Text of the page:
Call of Duty gets into psychological warfare as new anti-cheat tech plagues hackers with 'hallucinations'

A player stands next to a hallucinatory clone of themself in a demonstration of Modern Warfare 2's Hallucinations anti-cheat tech.
(Image credit: Activision)

Call of Duty: Modern Warfare 2 hackers are losing it, man. Team Ricochet, the cadre of COD devs with the unenviable task of foiling the game's many cheaters, has put out an update detailing a new bit of anti-cheat tech. It's called Hallucinations and, well, it does exactly what its name suggests.

"Hallucinations place decoy characters within the game that can only be detected by cheaters that have been specifically flagged by [Team Ricochet's] system," reads the update. They can't be seen by legitimate players, but "serve to disorient cheaters in a variety of ways".

Essentially, these hallucinations are clones of someone else in the match, "mimicking their movement to trick a cheater into believing the character they see is a real-life player". Even more cunning, the hallucinatory players will still spit out the kind of information that hackers can pick up using "nefarious tools," making it "impossible for cheaters to know at first glance which is real". 

It's some real Wile E. Coyote stuff: Duping hackers into expending their energy hunting down fakes while polite society continues on with its match of MW2 or Warzone.

There's an obvious question here: Why not just ban cheaters outright instead of playing elaborate mind games with them? Well, first off, I think that sounds much less fun, but Team Ricochet says that, because COD cheats are a "big business" that's "constantly evolving," they need ways to keep on top of how cheaters are changing things up. 

"Allowing cheaters to remain in the game in a mitigated state provides #TeamRICOCHET with intel, while keeping cheaters occupied, in the dark, and unable to harm your in-game experience," says the COD anti-cheat team. The data the team gathers as cheaters fruitlessly chase after a bunch of holograms can then be used to bolster new anti-cheat efforts in future. But mostly it's just funny.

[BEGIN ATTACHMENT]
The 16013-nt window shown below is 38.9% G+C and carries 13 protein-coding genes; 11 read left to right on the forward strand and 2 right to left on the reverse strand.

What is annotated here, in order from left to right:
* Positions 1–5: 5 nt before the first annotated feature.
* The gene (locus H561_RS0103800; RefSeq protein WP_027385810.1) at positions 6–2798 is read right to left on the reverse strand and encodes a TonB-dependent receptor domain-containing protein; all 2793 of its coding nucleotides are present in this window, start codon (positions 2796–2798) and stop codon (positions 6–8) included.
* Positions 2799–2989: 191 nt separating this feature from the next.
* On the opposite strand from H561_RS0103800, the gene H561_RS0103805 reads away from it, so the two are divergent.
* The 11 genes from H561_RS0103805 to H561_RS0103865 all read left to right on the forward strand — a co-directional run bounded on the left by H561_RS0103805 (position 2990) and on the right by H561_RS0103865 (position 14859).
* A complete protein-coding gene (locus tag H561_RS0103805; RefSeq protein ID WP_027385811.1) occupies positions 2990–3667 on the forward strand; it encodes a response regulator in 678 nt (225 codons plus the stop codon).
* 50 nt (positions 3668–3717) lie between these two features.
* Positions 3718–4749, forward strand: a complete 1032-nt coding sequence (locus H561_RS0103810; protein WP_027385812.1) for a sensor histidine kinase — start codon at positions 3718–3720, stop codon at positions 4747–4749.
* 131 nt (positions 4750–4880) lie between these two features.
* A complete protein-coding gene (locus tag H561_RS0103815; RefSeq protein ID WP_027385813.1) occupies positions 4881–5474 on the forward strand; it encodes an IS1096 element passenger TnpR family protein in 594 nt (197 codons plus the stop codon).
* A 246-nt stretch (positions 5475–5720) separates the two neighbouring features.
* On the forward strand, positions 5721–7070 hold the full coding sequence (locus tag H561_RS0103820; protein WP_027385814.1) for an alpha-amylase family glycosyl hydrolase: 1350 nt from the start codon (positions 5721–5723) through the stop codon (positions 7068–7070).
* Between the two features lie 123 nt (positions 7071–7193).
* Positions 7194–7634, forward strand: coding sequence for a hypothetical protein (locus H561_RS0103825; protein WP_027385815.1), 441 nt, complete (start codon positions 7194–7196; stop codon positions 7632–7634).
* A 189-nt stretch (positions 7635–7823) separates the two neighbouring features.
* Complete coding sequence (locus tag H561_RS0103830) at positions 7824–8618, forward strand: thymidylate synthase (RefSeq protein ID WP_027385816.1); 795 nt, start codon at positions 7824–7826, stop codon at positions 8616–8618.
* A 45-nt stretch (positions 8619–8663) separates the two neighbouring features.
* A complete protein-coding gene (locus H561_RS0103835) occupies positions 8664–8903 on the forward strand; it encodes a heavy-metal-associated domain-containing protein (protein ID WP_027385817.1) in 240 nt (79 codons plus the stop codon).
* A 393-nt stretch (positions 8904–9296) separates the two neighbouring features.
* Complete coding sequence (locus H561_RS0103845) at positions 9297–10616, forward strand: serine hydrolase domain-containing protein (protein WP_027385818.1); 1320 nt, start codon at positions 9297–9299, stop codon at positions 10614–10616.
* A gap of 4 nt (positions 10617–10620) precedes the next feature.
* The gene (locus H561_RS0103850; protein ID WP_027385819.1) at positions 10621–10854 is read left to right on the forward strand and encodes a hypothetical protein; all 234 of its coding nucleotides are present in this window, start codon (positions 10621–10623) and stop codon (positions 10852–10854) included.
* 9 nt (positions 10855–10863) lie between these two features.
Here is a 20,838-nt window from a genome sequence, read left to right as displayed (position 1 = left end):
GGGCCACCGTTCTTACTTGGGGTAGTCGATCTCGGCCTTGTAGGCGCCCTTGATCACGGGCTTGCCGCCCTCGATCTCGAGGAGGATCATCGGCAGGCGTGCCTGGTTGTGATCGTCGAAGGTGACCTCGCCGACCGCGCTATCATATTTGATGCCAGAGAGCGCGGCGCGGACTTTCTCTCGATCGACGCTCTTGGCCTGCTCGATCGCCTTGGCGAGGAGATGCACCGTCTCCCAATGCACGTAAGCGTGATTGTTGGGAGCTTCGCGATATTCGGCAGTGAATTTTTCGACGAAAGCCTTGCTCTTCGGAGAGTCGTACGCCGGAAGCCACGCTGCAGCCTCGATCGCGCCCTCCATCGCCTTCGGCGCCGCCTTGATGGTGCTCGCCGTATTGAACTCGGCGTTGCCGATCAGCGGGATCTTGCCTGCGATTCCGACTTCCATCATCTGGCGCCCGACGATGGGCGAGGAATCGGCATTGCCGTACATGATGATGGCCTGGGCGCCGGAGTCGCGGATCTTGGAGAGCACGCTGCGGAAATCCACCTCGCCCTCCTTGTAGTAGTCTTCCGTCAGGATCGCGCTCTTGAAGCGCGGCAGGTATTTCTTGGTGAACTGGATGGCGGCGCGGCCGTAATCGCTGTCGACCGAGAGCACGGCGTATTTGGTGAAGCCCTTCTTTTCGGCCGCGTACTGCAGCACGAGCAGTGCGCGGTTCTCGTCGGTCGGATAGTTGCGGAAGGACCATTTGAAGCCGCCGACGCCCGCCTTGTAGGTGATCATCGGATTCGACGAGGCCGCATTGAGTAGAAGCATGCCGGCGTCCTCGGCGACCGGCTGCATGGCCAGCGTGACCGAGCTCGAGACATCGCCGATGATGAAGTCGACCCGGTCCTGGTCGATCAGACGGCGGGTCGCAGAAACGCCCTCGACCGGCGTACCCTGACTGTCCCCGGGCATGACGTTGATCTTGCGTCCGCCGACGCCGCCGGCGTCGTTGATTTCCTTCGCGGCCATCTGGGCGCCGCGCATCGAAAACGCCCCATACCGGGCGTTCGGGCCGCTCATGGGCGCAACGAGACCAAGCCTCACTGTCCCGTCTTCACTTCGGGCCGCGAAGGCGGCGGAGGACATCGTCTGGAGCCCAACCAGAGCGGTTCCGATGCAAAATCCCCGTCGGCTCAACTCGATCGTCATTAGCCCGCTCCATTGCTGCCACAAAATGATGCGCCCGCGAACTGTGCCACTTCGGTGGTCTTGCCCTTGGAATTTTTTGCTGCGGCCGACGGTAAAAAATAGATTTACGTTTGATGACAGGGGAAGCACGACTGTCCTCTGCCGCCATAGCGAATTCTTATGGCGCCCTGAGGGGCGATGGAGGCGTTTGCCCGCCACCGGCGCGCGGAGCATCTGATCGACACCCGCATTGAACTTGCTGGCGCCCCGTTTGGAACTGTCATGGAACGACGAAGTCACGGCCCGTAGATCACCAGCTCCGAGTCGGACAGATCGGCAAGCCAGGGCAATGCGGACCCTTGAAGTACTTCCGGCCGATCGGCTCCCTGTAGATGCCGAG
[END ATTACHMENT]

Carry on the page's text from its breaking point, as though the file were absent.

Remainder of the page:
Alongside the details about Hallucinations, Team Ricochet also mentioned a piece of anti-cheat tech it's decided to put back on the shelf. That one was called Quicksand, and it had the effect of royally mucking up hacker's controls, such that their characters would begin moving at half-speed or start randomly remapping their keybindings. Sounds hilarious, but the COD anti-cheat team says that, "while Quicksand was a fun mitigation to deploy against bad actors, it could also be very visually jarring to anyone in the lobby". 

"Imagine coming upon an enemy that was moving at a snail’s pace in the middle of your rotation out of a hot zone. It could trip you up". It's a fair point, and so Quicksand won't be featuring in COD's anti-cheat efforts in future, no matter how funny it is to imagine a random hacker subject to the almost biblical punishment of being beset by visions and inexplicably moving in reverse.

Joshua Wolens
News Writer

One of Josh's first memories is of playing Quake 2 on the family computer when he was much too young to be doing that, and he's been irreparably game-brained ever since. His writing has been featured in Vice, Fanbyte, and the Financial Times. He'll play pretty much anything, and has written far too much on everything from visual novels to Assassin's Creed. His most profound loves are for CRPGs, immersive sims, and any game whose ambition outstrips its budget. He thinks you're all far too mean about Deus Ex: Invisible War.